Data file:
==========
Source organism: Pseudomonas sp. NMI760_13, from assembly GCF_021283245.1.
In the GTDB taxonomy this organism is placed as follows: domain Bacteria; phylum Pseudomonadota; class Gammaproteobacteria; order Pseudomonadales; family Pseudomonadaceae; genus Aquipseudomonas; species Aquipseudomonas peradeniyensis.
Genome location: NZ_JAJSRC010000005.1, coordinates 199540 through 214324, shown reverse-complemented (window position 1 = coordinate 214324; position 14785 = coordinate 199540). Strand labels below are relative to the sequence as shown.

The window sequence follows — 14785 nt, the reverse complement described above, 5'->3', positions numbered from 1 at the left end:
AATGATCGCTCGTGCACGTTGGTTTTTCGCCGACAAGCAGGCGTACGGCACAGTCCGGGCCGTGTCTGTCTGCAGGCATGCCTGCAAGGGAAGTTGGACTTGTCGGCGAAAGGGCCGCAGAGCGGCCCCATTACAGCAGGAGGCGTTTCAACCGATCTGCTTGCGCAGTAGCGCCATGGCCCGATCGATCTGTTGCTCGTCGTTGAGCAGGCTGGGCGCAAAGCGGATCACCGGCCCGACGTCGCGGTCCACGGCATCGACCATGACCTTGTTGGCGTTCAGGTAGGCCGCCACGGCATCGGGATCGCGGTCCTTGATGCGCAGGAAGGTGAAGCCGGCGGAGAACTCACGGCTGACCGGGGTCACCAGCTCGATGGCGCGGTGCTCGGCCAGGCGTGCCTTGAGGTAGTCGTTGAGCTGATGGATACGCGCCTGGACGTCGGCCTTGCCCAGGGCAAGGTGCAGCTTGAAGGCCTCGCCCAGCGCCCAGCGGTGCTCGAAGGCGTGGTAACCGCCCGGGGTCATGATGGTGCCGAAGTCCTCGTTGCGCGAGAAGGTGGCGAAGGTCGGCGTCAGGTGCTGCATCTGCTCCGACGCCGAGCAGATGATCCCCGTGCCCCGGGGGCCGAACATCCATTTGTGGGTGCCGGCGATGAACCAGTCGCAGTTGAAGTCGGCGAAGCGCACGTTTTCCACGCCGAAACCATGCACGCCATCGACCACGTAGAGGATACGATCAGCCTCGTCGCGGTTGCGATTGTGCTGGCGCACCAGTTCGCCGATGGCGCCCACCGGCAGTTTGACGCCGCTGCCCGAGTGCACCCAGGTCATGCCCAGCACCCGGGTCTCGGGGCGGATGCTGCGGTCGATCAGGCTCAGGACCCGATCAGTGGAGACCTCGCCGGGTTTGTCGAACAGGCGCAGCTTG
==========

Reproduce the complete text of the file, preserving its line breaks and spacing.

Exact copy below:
Source organism: Pseudomonas sp. NMI760_13, from assembly GCF_021283245.1.
In the GTDB taxonomy this organism is placed as follows: domain Bacteria; phylum Pseudomonadota; class Gammaproteobacteria; order Pseudomonadales; family Pseudomonadaceae; genus Aquipseudomonas; species Aquipseudomonas peradeniyensis.
Genome location: NZ_JAJSRC010000005.1, coordinates 199540 through 214324, shown reverse-complemented (window position 1 = coordinate 214324; position 14785 = coordinate 199540). Strand labels below are relative to the sequence as shown.

The window sequence follows — 14785 nt, the reverse complement described above, 5'->3', positions numbered from 1 at the left end:
AATGATCGCTCGTGCACGTTGGTTTTTCGCCGACAAGCAGGCGTACGGCACAGTCCGGGCCGTGTCTGTCTGCAGGCATGCCTGCAAGGGAAGTTGGACTTGTCGGCGAAAGGGCCGCAGAGCGGCCCCATTACAGCAGGAGGCGTTTCAACCGATCTGCTTGCGCAGTAGCGCCATGGCCCGATCGATCTGTTGCTCGTCGTTGAGCAGGCTGGGCGCAAAGCGGATCACCGGCCCGACGTCGCGGTCCACGGCATCGACCATGACCTTGTTGGCGTTCAGGTAGGCCGCCACGGCATCGGGATCGCGGTCCTTGATGCGCAGGAAGGTGAAGCCGGCGGAGAACTCACGGCTGACCGGGGTCACCAGCTCGATGGCGCGGTGCTCGGCCAGGCGTGCCTTGAGGTAGTCGTTGAGCTGATGGATACGCGCCTGGACGTCGGCCTTGCCCAGGGCAAGGTGCAGCTTGAAGGCCTCGCCCAGCGCCCAGCGGTGCTCGAAGGCGTGGTAACCGCCCGGGGTCATGATGGTGCCGAAGTCCTCGTTGCGCGAGAAGGTGGCGAAGGTCGGCGTCAGGTGCTGCATCTGCTCCGACGCCGAGCAGATGATCCCCGTGCCCCGGGGGCCGAACATCCATTTGTGGGTGCCGGCGATGAACCAGTCGCAGTTGAAGTCGGCGAAGCGCACGTTTTCCACGCCGAAACCATGCACGCCATCGACCACGTAGAGGATACGATCAGCCTCGTCGCGGTTGCGATTGTGCTGGCGCACCAGTTCGCCGATGGCGCCCACCGGCAGTTTGACGCCGCTGCCCGAGTGCACCCAGGTCATGCCCAGCACCCGGGTCTCGGGGCGGATGCTGCGGTCGATCAGGCTCAGGACCCGATCAGTGGAGACCTCGCCGGGTTTGTCGAACAGGCGCAGCTTG